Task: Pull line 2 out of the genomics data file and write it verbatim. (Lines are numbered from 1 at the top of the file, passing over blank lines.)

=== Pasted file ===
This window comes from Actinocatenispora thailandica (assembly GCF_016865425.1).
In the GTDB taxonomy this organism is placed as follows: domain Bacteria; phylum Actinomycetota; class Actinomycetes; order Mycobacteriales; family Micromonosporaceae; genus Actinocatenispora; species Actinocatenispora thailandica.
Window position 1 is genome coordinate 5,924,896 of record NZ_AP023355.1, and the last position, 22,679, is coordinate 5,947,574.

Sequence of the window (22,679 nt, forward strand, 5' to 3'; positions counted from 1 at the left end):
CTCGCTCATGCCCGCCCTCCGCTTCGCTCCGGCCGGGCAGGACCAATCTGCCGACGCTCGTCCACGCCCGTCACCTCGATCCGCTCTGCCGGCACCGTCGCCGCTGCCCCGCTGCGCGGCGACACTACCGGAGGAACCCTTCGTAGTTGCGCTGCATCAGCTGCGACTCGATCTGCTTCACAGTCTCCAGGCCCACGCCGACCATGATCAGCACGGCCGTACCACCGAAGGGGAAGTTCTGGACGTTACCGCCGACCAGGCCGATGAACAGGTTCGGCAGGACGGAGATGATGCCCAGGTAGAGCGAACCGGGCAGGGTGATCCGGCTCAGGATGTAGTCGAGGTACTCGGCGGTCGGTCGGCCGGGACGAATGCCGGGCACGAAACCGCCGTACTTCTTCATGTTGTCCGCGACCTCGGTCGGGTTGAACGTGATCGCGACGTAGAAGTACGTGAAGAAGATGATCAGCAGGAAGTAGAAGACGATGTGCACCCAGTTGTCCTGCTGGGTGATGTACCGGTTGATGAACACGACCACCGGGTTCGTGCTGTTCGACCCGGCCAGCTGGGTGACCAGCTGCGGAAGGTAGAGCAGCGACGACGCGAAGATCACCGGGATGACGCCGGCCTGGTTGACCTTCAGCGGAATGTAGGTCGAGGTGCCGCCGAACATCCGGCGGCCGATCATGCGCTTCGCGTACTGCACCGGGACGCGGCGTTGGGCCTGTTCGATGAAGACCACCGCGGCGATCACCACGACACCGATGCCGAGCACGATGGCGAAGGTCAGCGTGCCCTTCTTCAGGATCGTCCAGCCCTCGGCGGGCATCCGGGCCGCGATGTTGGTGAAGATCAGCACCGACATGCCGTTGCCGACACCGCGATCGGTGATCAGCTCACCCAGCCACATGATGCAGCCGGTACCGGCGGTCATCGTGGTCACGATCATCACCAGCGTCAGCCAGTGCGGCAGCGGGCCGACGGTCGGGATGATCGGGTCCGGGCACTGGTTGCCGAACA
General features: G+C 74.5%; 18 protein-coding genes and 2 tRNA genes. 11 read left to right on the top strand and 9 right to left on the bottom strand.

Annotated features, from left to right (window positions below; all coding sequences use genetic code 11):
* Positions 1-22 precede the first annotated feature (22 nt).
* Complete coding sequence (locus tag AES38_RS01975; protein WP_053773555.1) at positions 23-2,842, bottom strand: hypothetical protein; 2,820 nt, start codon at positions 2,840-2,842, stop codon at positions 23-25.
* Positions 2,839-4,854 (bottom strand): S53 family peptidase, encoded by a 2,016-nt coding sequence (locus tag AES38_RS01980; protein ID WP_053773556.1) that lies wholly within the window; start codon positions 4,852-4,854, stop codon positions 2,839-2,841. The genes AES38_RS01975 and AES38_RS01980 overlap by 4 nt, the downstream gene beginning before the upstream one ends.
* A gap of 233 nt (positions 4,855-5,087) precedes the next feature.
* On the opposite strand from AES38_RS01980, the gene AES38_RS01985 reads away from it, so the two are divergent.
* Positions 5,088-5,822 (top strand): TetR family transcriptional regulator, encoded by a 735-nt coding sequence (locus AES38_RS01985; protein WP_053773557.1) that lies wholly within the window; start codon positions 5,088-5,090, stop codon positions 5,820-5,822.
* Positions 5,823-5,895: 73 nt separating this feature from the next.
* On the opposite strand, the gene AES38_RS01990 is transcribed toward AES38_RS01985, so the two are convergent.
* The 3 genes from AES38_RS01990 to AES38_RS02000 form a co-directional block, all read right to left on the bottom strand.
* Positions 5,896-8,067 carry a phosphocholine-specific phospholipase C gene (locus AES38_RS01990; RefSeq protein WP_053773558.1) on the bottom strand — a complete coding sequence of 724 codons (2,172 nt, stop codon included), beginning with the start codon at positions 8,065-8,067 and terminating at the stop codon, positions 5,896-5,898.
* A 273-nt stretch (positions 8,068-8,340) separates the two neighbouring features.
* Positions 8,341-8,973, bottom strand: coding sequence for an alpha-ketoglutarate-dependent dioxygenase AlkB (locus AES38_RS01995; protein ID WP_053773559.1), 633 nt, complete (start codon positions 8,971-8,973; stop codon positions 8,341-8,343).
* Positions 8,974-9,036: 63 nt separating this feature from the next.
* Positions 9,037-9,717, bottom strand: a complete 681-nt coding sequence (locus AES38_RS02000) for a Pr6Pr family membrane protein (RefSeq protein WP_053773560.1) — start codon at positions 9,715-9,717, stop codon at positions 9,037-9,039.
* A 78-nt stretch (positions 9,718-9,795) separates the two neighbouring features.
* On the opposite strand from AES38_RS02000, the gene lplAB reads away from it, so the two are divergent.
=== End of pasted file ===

In the GTDB taxonomy this organism is placed as follows: domain Bacteria; phylum Actinomycetota; class Actinomycetes; order Mycobacteriales; family Micromonosporaceae; genus Actinocatenispora; species Actinocatenispora thailandica.